My teenage son drives a 2000 Mazda 626, close to 200K miles, auto, 4 cyl. About a week ago, it started occasionally emitting a burst of very thick white/gray smoke on start-up. The smoke smells like fuel and lasts just a few seconds. Doesn’t happen every start – maybe once out of every five or six starts – and not necessarily first start-up of the day. Car runs fine and has not overheated. Is there any hope that it could be anything other than the head gasket? I’m asking here because our Mazda mechanic can’t even look at it until the end of the week and already told me that if it’s a head gasket it isn’t worth fixing on this car.
If the head gasket were leaking coolant the smoke would smell like anti-freeze, not fuel. Are you losing coolant?
It could be oil leaking past the valve guide seals, or injectors sending too much fuel into the cylinders at start-up, or both. At 200K miles the possibilities are many.
Don’t assume the worst. Have the engine tested for a leaking head gasket before you start making plans. The gasket may be fine.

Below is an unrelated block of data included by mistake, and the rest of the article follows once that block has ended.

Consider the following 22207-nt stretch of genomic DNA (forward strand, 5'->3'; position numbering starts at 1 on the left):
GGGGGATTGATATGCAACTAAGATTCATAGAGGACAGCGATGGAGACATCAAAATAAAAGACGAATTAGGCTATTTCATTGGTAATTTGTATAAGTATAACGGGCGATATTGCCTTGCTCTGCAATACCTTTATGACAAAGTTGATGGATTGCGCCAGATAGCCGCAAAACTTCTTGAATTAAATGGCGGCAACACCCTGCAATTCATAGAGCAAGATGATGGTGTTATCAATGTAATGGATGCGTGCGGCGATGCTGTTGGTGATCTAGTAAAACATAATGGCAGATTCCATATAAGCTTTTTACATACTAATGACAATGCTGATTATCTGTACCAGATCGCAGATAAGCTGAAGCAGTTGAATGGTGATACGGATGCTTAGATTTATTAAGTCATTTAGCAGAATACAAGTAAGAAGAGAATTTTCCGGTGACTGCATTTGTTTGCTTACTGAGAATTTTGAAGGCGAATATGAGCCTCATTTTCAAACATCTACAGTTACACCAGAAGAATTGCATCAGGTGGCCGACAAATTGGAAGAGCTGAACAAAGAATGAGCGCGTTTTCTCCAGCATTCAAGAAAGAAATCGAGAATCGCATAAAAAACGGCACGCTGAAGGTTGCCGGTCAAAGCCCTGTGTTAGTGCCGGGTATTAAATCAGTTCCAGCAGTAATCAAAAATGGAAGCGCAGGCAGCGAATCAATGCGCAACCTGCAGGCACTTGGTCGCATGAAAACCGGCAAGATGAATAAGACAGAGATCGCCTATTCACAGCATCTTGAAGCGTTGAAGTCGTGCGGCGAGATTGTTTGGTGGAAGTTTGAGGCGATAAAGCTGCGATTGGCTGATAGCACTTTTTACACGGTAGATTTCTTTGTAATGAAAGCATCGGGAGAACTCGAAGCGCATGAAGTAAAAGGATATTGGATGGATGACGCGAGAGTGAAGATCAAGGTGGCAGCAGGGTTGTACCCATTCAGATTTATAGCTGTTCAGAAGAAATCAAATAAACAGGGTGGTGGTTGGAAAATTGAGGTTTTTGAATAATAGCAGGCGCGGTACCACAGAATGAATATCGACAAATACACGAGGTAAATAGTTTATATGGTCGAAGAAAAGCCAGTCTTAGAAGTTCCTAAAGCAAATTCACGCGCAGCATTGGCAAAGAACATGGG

Not losing coolant, and it definitely doesn’t smell like anti-freeze. Thanks for answering and giving me a little hope!
If it’s gray and smells like fuel…then it sounds like it’s just running rich…
Could be fuel injector…or not tuned properly (when was the last time the plugs were changed???)
It’s probably an injector that’s leaking down when the engine is off. I would still get the engine tested.
This car is old enough to have a leaky fuel injector.
I would leave it alone until when/if it gets bad enough to last longer, affect idle or cause the check engine light to come on.
The white smoke is unburned gasoline. This can be caused from a leaking fuel pressure regulator. Locate the fuel pressure regulator and remove it’s vacuum hose. If gasoline leaks from this hose the regulator is leaking and requires replacement.
My previous car before the 2002 Sienna was a Dodge Caravan. At one point, it started having problems, I forget what they were. I took it to a radiator shop to have the radiator serviced. The mechanic told me to shut it off, and when it was cool enough to be safe, took off the radiator cap. When I started it, the coolant very quickly developed bubbles and foam. He said that was guaranteed to be the head gasket and compression was pumping into the cooling system. I thought I’d pass this on, you can be sure if this is bad information the good mechanics here will object.